Foreign Direct Investment policy and governance in the Southern African Development Community
The Southern African Development Community (SADC) was established to achieve, among other objectives, development and economic growth and poverty alleviation through regional integration, as well as to promote productive employment and utilisation of natural resources in the region. All member states acknowledge that investment (particularly foreign direct investment (FDI)) is a vital tool to advance economic development as well as a vehicle for job creation, poverty alleviation, industrialisation and infrastructure development. Accordingly, they have adopted and encouraged the implementation of policies – at both national and regional levels – aimed at attracting FDI from within and outside the region.
For quite some time, Southern Africa has experienced higher FDI inflows than other subregions in Africa. According to the United Nations Conference on Trade and Development (UNCTAD) World Investment Report 2017, Southern Africa was ranked the largest subregion recipient of FDI in Africa, with $21.2 billion inflows received in 2016, followed by North Africa ($14.5 billion), West Africa ($11.4 billion), East Africa ($7.1 billion) and Central Africa ($5.1 billion). In addition to the attractiveness of its resources, the region attracted FDI by its integration agenda which provides preferential access to a growing market. While investment policies, and specifically the incentives offered by member states, are designed to improve the environment for business, policy uncertainty as well as economic and political instability remain obstacles to FDI in the region.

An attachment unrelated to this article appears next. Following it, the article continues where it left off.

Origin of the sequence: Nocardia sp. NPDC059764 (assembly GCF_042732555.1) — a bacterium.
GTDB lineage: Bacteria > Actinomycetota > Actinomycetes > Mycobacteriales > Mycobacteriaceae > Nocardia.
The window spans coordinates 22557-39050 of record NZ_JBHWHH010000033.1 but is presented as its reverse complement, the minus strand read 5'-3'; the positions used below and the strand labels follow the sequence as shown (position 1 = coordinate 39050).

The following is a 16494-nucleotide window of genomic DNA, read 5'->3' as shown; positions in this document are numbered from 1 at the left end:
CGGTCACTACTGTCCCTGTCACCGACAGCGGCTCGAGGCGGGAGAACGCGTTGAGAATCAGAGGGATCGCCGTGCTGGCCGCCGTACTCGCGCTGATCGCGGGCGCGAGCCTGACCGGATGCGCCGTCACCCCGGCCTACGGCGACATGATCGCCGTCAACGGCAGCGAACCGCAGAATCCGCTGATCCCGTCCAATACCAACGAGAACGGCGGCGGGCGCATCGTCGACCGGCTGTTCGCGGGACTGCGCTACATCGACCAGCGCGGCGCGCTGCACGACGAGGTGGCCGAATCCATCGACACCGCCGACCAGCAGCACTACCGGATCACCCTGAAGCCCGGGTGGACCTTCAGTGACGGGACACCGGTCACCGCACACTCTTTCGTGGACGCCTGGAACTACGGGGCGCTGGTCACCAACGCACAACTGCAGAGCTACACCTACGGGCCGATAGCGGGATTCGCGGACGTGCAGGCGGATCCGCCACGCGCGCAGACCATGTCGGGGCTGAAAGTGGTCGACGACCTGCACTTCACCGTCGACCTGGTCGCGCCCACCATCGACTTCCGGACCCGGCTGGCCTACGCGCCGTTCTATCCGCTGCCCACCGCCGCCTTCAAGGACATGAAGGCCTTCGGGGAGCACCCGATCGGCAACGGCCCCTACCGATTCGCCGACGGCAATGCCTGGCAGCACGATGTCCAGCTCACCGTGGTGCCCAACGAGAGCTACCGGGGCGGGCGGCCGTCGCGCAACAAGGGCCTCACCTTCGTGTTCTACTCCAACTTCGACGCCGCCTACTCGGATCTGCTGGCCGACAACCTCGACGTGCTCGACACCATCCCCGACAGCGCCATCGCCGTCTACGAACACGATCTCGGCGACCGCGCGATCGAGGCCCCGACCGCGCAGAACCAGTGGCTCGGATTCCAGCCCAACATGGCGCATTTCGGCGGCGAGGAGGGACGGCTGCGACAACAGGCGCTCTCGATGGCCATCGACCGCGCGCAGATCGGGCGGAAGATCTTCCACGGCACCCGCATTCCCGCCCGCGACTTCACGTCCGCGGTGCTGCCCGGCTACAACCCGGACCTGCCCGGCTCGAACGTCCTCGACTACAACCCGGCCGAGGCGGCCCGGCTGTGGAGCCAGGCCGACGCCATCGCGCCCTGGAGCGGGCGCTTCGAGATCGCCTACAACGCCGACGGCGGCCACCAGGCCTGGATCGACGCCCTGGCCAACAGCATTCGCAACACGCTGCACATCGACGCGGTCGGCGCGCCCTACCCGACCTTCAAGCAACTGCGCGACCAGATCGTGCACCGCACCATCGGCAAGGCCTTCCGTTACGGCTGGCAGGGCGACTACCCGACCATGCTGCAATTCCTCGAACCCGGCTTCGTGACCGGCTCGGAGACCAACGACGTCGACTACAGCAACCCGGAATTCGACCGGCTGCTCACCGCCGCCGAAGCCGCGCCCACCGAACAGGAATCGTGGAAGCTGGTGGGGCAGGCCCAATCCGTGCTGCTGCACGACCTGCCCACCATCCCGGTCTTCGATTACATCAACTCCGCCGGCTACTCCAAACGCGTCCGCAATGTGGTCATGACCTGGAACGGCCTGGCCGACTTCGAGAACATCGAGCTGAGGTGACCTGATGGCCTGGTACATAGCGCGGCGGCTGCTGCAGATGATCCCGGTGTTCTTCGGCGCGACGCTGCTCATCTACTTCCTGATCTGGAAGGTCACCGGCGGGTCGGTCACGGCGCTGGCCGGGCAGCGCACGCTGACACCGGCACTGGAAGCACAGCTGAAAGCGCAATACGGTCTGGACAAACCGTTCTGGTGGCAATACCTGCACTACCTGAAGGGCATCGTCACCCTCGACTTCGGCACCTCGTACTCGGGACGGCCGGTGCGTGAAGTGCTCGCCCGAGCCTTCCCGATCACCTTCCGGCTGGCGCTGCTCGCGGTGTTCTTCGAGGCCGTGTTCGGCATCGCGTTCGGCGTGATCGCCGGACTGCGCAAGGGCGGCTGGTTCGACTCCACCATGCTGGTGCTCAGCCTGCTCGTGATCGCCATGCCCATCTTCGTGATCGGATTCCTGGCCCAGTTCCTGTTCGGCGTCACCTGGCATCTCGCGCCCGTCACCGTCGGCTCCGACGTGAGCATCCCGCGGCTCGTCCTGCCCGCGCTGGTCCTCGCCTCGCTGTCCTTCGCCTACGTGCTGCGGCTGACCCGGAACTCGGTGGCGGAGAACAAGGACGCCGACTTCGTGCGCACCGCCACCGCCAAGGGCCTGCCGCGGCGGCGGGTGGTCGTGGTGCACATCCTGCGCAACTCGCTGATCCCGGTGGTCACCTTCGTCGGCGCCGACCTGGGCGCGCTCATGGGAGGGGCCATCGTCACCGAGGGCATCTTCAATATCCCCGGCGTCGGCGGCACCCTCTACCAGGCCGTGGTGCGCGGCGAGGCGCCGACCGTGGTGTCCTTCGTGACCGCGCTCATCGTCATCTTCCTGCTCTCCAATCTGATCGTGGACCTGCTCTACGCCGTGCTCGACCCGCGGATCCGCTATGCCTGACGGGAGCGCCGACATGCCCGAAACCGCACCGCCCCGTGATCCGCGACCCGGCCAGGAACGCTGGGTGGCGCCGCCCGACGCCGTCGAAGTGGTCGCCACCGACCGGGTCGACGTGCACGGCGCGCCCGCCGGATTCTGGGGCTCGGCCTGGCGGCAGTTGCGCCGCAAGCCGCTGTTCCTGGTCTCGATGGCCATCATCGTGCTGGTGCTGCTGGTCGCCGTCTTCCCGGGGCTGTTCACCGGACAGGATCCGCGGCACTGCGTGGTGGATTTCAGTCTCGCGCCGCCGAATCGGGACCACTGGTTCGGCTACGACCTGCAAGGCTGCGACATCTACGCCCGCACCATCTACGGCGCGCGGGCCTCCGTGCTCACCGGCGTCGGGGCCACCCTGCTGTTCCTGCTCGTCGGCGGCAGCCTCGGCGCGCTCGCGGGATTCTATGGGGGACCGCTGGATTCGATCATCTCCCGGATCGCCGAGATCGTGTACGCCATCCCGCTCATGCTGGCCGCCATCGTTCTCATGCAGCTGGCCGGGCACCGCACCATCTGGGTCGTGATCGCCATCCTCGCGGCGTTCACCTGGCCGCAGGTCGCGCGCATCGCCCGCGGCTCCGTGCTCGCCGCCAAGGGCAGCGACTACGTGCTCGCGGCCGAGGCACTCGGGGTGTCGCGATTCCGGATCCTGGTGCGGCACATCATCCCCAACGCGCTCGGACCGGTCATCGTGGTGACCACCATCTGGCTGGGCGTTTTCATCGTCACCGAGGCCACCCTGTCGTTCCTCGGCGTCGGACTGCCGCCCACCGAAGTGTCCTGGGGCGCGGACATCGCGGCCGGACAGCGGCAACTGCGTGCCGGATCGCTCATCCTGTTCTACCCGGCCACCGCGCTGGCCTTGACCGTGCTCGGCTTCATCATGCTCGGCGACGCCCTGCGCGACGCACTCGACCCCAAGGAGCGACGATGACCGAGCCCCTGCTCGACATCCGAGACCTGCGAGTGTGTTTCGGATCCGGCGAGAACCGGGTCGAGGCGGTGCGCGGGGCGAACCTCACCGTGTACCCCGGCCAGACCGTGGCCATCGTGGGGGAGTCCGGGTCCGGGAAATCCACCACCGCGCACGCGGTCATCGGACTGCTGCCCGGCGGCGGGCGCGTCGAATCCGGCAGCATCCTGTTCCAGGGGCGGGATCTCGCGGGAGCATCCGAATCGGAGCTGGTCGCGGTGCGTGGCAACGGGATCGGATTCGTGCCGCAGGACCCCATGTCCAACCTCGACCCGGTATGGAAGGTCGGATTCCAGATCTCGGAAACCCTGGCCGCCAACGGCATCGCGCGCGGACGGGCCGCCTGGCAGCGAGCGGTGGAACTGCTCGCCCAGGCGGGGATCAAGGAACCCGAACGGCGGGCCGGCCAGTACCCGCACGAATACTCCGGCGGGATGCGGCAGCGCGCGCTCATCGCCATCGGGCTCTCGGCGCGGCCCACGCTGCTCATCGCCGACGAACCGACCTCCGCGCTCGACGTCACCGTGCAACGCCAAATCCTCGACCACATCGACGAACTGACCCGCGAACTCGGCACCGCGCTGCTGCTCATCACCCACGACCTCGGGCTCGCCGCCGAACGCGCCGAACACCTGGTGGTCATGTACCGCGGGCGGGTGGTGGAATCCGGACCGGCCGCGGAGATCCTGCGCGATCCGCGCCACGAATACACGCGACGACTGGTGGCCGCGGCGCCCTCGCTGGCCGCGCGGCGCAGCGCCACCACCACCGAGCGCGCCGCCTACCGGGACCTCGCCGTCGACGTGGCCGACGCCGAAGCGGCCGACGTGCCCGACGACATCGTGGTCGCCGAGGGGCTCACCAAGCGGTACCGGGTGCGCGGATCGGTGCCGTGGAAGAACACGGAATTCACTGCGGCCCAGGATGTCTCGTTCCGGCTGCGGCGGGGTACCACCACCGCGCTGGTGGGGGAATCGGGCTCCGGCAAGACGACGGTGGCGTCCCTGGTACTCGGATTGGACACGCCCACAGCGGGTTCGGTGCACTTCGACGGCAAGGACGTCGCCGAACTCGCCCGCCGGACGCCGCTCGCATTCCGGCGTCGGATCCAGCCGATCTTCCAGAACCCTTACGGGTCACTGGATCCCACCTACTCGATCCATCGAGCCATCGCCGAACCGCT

This trade brief examines the laws, policies and regulations pertaining to (a) promotion and facilitation of investment, (b) entry and establishment, and (c) treatment and protection of FDI in Southern African Development Community (SADC) member states.
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